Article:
Leonardo Braune: Brazil’s tax reforms risk alienating HNWIs

Brazil's plans for higher inheritance and income taxes, and a new asset tax, could push high net worth individuals out of the country, says the Intercorp Group MD

July 27, 2015

Brazil’s multi-layered tax system is long overdue for reform. And the country is finally trying to simplify its processes, says Leonardo Braune, Managing Director of Intercorp Group. But by bringing Brazil’s taxes in line with jurisdictions like the US and UK, the country is risking its competitive edge.

World Finance: Juggling assets and tax liability is no easy feat – but it’s something Brazilian Intercorp Group has mastered. With me to talk about navigating the Brazilian tax system is Leonardo Braune from the firm.

Well Leonardo, you deal primarily in tax; so, this is a major issue at the moment, with avoidance and loopholes dividing opinion. So how do you approach this?

Leonardo Braune: The approach is first of all to try to understand the client’s demand, and see exactly what they’re concerned about.

And then based on that, we try to match their needs with what we know in terms of the multiple jurisdictions where they may be operating from. And based on that, we try to come up with a plan that will involve sustaining efficiency, while at the same time keeping compliant. That’s the juggling that’s very difficult: how far can we stretch the efficiency side without crossing the line of the compliance?

And once we get that out of the way, then things go smoother with the client.

World Finance: How is the Brazil tax system structured, compared to other leading jurisdictions?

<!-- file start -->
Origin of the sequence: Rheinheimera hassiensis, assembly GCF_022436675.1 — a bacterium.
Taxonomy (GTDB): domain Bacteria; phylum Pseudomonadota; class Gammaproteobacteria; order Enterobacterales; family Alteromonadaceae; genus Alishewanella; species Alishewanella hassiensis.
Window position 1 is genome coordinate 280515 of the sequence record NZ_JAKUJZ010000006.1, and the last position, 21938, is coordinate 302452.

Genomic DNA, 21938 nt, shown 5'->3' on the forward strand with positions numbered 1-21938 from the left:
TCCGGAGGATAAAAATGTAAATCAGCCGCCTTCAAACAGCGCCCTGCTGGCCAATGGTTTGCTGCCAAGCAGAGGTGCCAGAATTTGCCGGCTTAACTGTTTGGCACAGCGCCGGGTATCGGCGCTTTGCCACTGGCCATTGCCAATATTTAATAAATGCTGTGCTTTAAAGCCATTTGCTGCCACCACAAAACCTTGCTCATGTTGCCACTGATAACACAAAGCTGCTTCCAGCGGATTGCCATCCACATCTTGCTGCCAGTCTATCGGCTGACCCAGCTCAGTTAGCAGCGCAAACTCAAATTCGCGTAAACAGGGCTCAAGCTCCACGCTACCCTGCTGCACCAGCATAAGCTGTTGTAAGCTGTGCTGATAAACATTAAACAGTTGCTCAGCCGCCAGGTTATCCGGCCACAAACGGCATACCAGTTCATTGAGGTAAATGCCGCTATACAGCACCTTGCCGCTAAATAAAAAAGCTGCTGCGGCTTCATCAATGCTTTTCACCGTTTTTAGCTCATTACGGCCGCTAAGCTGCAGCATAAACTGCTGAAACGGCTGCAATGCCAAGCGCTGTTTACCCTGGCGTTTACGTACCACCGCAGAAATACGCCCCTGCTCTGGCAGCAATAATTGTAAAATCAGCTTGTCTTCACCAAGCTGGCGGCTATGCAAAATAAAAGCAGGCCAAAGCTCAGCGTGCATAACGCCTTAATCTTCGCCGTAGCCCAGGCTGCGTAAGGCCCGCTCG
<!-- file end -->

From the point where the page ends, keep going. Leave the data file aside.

Leonardo Braune: Brazil has a very complex tax system – and complex I guess is a definition that applies to most tax systems! The difference in our case is that we have many taxes – over 50 different types of taxes – so the collecting system is different, the types of returns you have to file is very different.

Brazil comes from an inflationary background. And as a result of that, the need for the government to collect is actually careful, because in addition to wanting to collect taxes, they were very afraid of not being able to collect taxes in time, given the inflation. So the whole system was designed to almost calculate tax very much at the time they’re due.

So unlike the UK, for example, where the tax year ends in April, and you can file your tax return up until January; in Brazil, taxes must be paid on a monthly basis in advance. Because the tax return is really just a compilation of the process.

That makes the burden on the tax payer much higher. Because they have to file their returns, do the information, process everything on time. So this is one side of it, the compliance side is very hard.

The other side is just different issues with the taxes. Because what happens is, you have municipal taxes, state taxes, federal taxes. Sometimes you have a double layer of taxes – they don’t offset each other. So we’re trying to simplify all of that, and maybe come up with a general VAT tax system, and fewer taxes involved, and just splitting them between the different entities.

World Finance: You work for high net worth individuals; what sort of challenges do they face, and how do you assist?

Leonardo Braune: High net worth individuals are always trying to juggle between two main concerns: the income tax bracket they fall in, not getting caught up in multiple double-taxing situations, and also not getting caught by inheritance tax. Because there’s a high dispute in the US and the UK on inheritance tax issues. Brazil, just for you to compare, has a tax rate of four percent when it comes to inheritance: compared to the UK where it’s 40, the US where it’s 40.